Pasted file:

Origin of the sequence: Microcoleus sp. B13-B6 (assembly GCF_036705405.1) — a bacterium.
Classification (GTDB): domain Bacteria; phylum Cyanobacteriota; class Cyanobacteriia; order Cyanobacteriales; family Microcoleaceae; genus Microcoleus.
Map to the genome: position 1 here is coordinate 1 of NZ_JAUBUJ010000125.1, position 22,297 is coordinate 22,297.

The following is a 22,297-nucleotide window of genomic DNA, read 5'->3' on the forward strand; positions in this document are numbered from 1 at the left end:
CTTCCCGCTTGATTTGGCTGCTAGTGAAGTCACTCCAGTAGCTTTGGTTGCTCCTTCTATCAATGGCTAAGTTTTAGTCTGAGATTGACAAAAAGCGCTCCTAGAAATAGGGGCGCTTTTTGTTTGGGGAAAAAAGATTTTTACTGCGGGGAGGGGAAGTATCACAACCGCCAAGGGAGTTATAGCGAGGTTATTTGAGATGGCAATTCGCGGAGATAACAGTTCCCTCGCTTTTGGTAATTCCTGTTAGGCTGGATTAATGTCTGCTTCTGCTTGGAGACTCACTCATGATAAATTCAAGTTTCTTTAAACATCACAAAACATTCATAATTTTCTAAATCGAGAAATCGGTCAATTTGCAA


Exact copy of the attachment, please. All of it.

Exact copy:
Origin of the sequence: Microcoleus sp. B13-B6 (assembly GCF_036705405.1) — a bacterium.
Classification (GTDB): domain Bacteria; phylum Cyanobacteriota; class Cyanobacteriia; order Cyanobacteriales; family Microcoleaceae; genus Microcoleus.
Map to the genome: position 1 here is coordinate 1 of NZ_JAUBUJ010000125.1, position 22,297 is coordinate 22,297.

The following is a 22,297-nucleotide window of genomic DNA, read 5'->3' on the forward strand; positions in this document are numbered from 1 at the left end:
CTTCCCGCTTGATTTGGCTGCTAGTGAAGTCACTCCAGTAGCTTTGGTTGCTCCTTCTATCAATGGCTAAGTTTTAGTCTGAGATTGACAAAAAGCGCTCCTAGAAATAGGGGCGCTTTTTGTTTGGGGAAAAAAGATTTTTACTGCGGGGAGGGGAAGTATCACAACCGCCAAGGGAGTTATAGCGAGGTTATTTGAGATGGCAATTCGCGGAGATAACAGTTCCCTCGCTTTTGGTAATTCCTGTTAGGCTGGATTAATGTCTGCTTCTGCTTGGAGACTCACTCATGATAAATTCAAGTTTCTTTAAACATCACAAAACATTCATAATTTTCTAAATCGAGAAATCGGTCAATTTGCAA